GDPR for small businesses
It’s important to know about GDPR as a small business, and make sure any data you hold is compliant. This guide will help you understand GDPR and what it means for your business.
What is GDPR?
The European General Data Protection Regulation (GDPR) gives people more control of their personal data. GDPR applies to any EU business regardless of size, and any company outside of the EU that processes certain data of EU citizens.
People now have more rights on how businesses use their data. Here are some examples:
- Individuals need to know how you will use their personal data, keep it and who you will share it with
- The ‘right to be forgotten’ if they don’t want you to use their personal data anymore. This applies in specific circumstances, like if they are no longer your customer
- They can access their data within a month of requesting it from you
- They have the right to stop their data being used for direct marketing
These apply to anyone you hold data on including employees, customers and suppliers of your business.
Individuals need to give clear and explicit consent for you to use their data. This is especially important when you are using data to distribute your marketing.
How does GDPR affect my business?
There are a few steps you need to take to comply with GDPR:
- Get to know which data you have, and how you use it
- Don’t keep personal data for longer than you need it
- Ensure you are only marketing to people who have given explicit consent (pre-ticked boxes don’t count!)
- Make sure you can access and supply individuals with their data within a one month period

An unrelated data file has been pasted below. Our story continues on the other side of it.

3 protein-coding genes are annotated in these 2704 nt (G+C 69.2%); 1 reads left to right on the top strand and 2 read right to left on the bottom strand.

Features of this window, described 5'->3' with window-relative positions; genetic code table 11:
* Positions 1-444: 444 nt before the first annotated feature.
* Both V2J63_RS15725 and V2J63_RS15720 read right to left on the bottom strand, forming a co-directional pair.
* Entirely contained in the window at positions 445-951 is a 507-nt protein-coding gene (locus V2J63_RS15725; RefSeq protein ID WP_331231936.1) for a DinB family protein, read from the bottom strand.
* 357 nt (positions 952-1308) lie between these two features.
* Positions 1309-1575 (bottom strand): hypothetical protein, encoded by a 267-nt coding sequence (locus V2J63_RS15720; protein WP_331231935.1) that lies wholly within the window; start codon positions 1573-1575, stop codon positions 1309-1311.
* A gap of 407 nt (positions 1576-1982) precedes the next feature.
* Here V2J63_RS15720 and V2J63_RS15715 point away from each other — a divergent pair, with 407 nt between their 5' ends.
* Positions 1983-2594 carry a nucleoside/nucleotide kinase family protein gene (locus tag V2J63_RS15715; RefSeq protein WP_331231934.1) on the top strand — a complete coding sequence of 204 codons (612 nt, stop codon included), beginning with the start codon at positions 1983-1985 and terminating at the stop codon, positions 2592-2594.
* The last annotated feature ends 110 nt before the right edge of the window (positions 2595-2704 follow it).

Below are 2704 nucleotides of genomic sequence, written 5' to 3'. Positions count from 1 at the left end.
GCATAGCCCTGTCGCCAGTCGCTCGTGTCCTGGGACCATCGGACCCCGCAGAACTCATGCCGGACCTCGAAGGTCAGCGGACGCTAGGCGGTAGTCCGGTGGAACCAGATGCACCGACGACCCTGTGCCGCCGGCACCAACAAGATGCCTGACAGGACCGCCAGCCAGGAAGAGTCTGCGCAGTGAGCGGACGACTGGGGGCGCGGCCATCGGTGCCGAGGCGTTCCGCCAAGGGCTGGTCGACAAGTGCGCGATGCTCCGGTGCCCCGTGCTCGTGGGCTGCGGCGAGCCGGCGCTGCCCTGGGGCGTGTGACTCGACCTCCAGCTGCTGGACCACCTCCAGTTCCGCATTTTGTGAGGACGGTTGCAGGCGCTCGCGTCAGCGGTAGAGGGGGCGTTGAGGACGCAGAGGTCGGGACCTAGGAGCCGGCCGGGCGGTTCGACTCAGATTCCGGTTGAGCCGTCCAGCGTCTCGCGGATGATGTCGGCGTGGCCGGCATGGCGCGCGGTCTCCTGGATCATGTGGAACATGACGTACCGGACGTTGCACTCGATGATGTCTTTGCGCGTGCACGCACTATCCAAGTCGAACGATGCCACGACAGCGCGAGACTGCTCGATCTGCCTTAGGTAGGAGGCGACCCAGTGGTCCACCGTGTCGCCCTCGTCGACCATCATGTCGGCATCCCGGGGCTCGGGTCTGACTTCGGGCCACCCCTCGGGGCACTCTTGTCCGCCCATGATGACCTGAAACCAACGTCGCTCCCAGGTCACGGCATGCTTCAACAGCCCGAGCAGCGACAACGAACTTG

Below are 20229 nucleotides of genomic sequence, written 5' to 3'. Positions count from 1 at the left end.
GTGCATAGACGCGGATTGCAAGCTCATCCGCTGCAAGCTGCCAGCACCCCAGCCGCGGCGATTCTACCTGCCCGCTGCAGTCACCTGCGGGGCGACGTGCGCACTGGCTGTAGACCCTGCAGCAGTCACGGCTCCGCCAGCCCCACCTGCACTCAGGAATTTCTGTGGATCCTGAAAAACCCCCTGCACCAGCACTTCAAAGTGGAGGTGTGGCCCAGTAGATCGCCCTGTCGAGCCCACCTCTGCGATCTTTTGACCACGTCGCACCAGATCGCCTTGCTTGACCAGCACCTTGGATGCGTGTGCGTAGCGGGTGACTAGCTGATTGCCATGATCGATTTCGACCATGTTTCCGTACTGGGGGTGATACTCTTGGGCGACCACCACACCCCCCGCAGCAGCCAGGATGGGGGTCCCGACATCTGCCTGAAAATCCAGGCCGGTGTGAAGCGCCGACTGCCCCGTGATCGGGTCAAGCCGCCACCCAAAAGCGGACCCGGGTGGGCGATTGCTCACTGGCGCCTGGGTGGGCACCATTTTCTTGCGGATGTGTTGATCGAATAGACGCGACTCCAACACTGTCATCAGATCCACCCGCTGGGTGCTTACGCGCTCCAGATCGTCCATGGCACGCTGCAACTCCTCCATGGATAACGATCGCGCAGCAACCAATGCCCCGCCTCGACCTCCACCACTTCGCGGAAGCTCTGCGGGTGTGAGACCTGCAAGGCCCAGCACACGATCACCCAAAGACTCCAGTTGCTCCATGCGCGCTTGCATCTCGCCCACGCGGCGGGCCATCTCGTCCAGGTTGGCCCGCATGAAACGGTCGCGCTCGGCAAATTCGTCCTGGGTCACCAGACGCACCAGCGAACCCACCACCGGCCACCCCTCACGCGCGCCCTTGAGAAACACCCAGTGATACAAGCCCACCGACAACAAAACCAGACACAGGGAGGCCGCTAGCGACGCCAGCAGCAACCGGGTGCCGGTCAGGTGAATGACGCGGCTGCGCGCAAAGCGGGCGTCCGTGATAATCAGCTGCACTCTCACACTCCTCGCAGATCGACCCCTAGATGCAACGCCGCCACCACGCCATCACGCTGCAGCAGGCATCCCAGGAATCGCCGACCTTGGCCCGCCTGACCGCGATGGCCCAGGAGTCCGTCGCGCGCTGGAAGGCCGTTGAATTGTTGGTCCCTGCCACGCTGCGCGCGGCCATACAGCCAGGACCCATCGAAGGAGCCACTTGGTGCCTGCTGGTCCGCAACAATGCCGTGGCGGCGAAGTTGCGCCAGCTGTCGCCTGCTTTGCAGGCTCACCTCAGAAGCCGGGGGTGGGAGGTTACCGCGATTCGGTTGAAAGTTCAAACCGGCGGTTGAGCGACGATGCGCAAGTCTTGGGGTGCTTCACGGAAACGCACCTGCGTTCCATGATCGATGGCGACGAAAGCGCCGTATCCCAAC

- Look at how secure your data is to try and prevent any breaches
- Make sure everyone in your supply chain (if you have one) is also GDPR compliant
- If you have any employees, train them in GDPR regulations
There are some hefty fines if you don’t comply with GDPR. You can be fined up to €20 million, or 4% of your annual turnover, whichever is higher.
What if there’s a data breach?
Any serious breaches that affect the rights of data subjects need to be reported to the ICO in the UK within 24-74 hours. You would need to state what caused the breach, how it has been stopped, and the next steps your business will take.
Do I need a Data Protection Officer?
You should check if you need a Data Protection Officer (DPO). Usually small businesses of won’t need one unless you regularly have a large amount of individuals data, or process ‘special categories data’
Special categories data includes data on racial origin, religious beliefs, biometric data and political opinions.
What should I do next?
Although GDPR can seem like a lot to do, it’s beneficial for both your business and your customers to comply. Start by going through the steps above so you can get to know your data, and put any new processes you need into action.